The cloud division of Alphabet, Google’s parent company, misses revenue estimates, as Microsoft’s cloud booms

Oct 24 (Reuters) – Google Inc Alphabet Inc’s (GOOGL.O) cloud business crawled to its slowest pace in at least 11 quarters, sending the company’s stock down 5.7% after hours, even as sales at Microsoft’s rival cloud unit (MSFT.O). I flourished.

Google’s stock price decline despite beating Wall Street estimates for earnings and sales shows how much investors want the company to make gains in artificial intelligence, and shows that its cloud business is still competitive against Microsoft’s more powerful Azure and’s AWS.

Fears of a slowing global economy prompted companies to limit spending on cloud-related services, including expensive AI tools, slowing revenue growth at Google’s cloud unit to 22.5% in the third quarter, from 28% in the three-month period. Previous. .

Google Cloud’s third-quarter revenue rose 22.5% to $8.41 billion, the slowest growth since at least the first quarter of 2021. The cloud unit reported operating income of $266 million, compared to an operating loss of $440 million a year ago. Wall Street expected cloud computing revenues to reach $8.62 billion.

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Cloud growth in the third quarter was due to “customer improvement efforts,” Chief Financial Officer Ruth Porat said on a conference call Tuesday, without elaborating.

By contrast, revenue from Microsoft’s Intelligent Cloud unit, which includes the Azure cloud computing platform, rose to $24.3 billion, compared to analyst estimates of $23.49 billion, LSEG data showed. Azure revenue rose 29%, higher than the 26.2% growth estimate from market research firm Visible Alpha. Microsoft shares rose 5% after hours.

“Although Alphabet tops quarterly earnings and revenue estimates, investors were disappointed by relatively weak performance in Google’s cloud platform, which is at risk of falling further behind Azure and AWS,” senior analyst Jesse Cohen said.

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A banner is pictured outside a Google office near the company’s headquarters in Mountain View, California, US, May 8, 2019. Photograph: Paresh Dave/Reuters. Obtaining licensing rights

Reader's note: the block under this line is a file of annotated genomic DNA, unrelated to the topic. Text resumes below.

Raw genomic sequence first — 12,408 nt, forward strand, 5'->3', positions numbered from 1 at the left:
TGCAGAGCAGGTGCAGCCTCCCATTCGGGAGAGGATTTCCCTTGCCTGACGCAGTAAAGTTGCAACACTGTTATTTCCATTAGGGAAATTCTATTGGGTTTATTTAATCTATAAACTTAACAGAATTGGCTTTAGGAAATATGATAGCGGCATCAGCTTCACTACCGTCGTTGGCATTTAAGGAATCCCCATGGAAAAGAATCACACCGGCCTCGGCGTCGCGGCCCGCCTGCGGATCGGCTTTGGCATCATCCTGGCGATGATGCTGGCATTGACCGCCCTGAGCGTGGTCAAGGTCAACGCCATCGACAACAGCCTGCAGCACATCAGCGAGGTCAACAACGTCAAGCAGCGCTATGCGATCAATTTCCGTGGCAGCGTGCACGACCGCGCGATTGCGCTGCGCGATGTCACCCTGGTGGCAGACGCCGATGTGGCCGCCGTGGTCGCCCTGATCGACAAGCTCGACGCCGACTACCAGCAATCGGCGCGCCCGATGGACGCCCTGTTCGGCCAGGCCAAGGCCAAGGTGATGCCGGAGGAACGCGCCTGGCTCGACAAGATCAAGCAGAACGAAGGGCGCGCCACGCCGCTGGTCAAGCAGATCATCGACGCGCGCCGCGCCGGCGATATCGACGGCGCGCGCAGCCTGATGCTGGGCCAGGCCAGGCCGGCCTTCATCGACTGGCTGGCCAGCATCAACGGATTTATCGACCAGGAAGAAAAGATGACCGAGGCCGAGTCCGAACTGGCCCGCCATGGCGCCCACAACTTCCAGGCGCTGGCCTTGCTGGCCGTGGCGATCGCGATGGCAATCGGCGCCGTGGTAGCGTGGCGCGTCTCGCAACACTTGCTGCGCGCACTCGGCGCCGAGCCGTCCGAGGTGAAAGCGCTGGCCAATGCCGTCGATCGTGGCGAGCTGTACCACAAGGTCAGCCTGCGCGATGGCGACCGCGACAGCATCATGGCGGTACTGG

While ad spending was strong in some sectors such as retail and travel, industry executives and analysts noted a decline in budgets in some areas, impacting Alphabet’s main source of revenue.

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The company recorded advertising revenues of $59.65 billion in the third quarter, compared to $54.48 billion in the previous year. Analysts on average were expecting revenue of $59.12 billion from its advertising business. Within the company’s advertising segment, YouTube ads generated revenue of $7.95 billion compared to $7.07 billion last year.

Alphabet reported net profits of $19.69 billion in the July-September period. Compared to $13.91 billion a year ago.

Revenue for the quarter ended Sept. 30 was $76.69 billion, compared to estimates of $75.97 billion, according to LSEG data.

Google said it spent $8.06 billion on capital expenditures in the third quarter, which was “overwhelmingly” a result of investments in its technology infrastructure. Porat said servers were the largest item, followed by data centers due to the significant increase in AI computing investments.

Alphabet Inc laid off nearly 12,000 employees earlier this year, or about 6% of its global workforce, in an attempt to reduce headcount amid a “different economic reality.” The company also laid off employees from its global recruiting team in September.

The company revealed that it recorded end-of-service compensation and related expenses worth $2.1 billion for the first nine months of the year.

(Reporting by Akash Sriram in Bengaluru and Max A. Cherny in San Francisco; Preparing by Mohammed for the Arabic Bulletin) Editing by Anil De Silva and Aurora Ellis

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Akash reports on US technology companies, electric vehicle companies, and the space industry. His reports typically appear in the Automotive, Transportation and Technology sections. He holds a Postgraduate Certificate in Conflict, Development and Security from the University of Leeds. Akash’s interests include music, football and Formula 1.

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